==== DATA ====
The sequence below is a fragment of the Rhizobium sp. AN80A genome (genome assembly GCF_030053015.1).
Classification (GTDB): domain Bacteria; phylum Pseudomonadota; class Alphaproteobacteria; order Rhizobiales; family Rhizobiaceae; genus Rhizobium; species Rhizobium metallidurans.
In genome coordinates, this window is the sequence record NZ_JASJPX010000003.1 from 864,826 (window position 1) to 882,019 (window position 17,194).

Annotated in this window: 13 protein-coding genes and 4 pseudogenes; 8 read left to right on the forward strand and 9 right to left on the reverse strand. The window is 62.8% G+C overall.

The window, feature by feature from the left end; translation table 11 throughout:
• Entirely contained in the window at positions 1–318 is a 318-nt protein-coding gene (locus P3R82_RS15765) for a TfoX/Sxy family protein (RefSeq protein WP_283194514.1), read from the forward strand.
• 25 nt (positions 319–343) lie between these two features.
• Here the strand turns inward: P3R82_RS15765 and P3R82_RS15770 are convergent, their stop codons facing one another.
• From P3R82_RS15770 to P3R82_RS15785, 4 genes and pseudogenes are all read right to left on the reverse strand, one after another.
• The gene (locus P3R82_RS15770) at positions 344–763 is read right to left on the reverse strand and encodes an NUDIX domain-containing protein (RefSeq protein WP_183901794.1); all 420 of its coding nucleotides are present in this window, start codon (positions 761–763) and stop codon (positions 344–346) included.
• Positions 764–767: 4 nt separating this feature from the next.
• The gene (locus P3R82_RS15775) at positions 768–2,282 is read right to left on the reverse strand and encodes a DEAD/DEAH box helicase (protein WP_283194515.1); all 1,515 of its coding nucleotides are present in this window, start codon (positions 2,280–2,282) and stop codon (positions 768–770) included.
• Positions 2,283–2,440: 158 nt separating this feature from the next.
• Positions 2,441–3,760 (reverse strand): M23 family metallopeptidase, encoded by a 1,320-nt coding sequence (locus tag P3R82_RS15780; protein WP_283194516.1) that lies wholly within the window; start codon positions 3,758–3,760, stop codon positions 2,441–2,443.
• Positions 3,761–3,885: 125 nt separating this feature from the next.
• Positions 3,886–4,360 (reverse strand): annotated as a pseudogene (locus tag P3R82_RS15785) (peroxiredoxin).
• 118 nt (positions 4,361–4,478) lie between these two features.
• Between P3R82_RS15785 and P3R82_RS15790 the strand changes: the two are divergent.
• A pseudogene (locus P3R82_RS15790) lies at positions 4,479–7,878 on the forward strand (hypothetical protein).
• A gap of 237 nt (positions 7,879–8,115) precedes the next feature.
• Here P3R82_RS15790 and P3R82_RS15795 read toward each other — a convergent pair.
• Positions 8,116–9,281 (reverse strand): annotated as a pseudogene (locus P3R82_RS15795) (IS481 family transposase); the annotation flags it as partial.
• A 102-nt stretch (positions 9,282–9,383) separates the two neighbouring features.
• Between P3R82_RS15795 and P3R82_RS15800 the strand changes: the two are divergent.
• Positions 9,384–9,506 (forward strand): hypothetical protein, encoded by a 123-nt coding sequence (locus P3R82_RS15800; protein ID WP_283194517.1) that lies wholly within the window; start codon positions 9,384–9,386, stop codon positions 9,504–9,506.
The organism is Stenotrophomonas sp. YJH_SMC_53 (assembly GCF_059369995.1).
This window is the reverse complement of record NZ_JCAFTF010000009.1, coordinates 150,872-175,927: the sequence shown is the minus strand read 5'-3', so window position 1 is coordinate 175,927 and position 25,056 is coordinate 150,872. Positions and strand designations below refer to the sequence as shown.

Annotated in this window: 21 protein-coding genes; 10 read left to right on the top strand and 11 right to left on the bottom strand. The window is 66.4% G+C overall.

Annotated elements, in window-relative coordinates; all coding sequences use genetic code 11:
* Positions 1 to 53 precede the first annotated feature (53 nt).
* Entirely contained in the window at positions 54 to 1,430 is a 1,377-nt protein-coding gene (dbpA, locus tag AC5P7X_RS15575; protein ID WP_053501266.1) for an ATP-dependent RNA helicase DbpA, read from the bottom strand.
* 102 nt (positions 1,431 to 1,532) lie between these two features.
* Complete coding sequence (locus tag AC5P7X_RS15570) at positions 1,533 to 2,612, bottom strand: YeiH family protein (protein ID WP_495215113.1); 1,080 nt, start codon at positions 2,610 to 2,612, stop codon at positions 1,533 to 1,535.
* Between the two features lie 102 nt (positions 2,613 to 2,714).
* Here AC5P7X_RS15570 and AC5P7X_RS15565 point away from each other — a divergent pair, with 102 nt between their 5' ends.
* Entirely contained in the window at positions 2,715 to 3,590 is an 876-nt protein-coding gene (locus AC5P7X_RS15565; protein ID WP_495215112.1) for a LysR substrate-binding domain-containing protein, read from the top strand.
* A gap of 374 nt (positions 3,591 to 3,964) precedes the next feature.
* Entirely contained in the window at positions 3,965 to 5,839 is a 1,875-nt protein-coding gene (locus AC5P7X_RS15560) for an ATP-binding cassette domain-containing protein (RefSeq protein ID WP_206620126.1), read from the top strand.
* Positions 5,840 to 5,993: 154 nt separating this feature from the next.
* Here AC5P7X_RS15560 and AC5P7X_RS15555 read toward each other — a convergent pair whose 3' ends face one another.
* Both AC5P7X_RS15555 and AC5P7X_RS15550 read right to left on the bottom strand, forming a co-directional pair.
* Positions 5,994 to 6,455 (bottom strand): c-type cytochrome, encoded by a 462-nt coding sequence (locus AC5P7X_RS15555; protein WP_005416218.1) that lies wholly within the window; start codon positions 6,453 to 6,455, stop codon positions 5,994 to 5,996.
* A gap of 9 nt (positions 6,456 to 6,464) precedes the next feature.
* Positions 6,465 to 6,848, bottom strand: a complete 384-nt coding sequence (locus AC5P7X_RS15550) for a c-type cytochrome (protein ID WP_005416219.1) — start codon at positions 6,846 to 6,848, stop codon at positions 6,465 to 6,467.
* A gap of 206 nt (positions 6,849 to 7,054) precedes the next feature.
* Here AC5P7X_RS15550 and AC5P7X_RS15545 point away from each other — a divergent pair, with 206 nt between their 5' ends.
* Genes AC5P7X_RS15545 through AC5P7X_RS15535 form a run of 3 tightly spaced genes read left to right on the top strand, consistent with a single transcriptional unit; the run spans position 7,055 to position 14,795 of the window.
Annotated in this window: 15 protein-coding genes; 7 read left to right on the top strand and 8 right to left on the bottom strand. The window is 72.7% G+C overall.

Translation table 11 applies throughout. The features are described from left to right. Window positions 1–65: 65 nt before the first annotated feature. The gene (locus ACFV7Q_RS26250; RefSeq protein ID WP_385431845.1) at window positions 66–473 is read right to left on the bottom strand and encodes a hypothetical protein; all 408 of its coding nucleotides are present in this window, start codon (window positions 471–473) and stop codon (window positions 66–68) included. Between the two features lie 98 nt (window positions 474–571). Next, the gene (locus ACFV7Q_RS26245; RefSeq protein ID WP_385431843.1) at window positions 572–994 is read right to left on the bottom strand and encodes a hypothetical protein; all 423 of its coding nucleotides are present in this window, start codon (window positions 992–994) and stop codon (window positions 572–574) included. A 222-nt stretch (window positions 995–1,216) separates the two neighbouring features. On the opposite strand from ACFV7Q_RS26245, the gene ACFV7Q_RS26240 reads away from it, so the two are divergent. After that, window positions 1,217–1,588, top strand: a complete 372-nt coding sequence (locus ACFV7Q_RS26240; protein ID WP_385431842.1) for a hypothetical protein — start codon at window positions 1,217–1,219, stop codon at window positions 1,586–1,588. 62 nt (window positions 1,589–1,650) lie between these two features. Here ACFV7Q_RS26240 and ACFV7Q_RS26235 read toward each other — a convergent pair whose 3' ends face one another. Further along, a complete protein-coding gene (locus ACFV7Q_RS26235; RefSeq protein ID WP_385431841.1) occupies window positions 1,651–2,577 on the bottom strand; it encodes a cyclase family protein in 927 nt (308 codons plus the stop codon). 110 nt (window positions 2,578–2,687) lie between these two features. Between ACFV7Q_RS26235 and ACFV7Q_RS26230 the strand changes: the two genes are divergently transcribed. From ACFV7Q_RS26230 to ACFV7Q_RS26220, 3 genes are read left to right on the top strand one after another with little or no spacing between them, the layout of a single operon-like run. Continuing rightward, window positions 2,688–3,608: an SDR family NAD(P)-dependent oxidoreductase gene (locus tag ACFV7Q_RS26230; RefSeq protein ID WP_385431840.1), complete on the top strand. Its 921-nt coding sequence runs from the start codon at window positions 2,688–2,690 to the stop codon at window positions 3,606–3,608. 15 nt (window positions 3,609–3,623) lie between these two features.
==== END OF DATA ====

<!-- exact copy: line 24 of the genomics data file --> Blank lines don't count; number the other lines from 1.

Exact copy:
• Between P3R82_RS15795 and P3R82_RS15800 the strand changes: the two are divergent.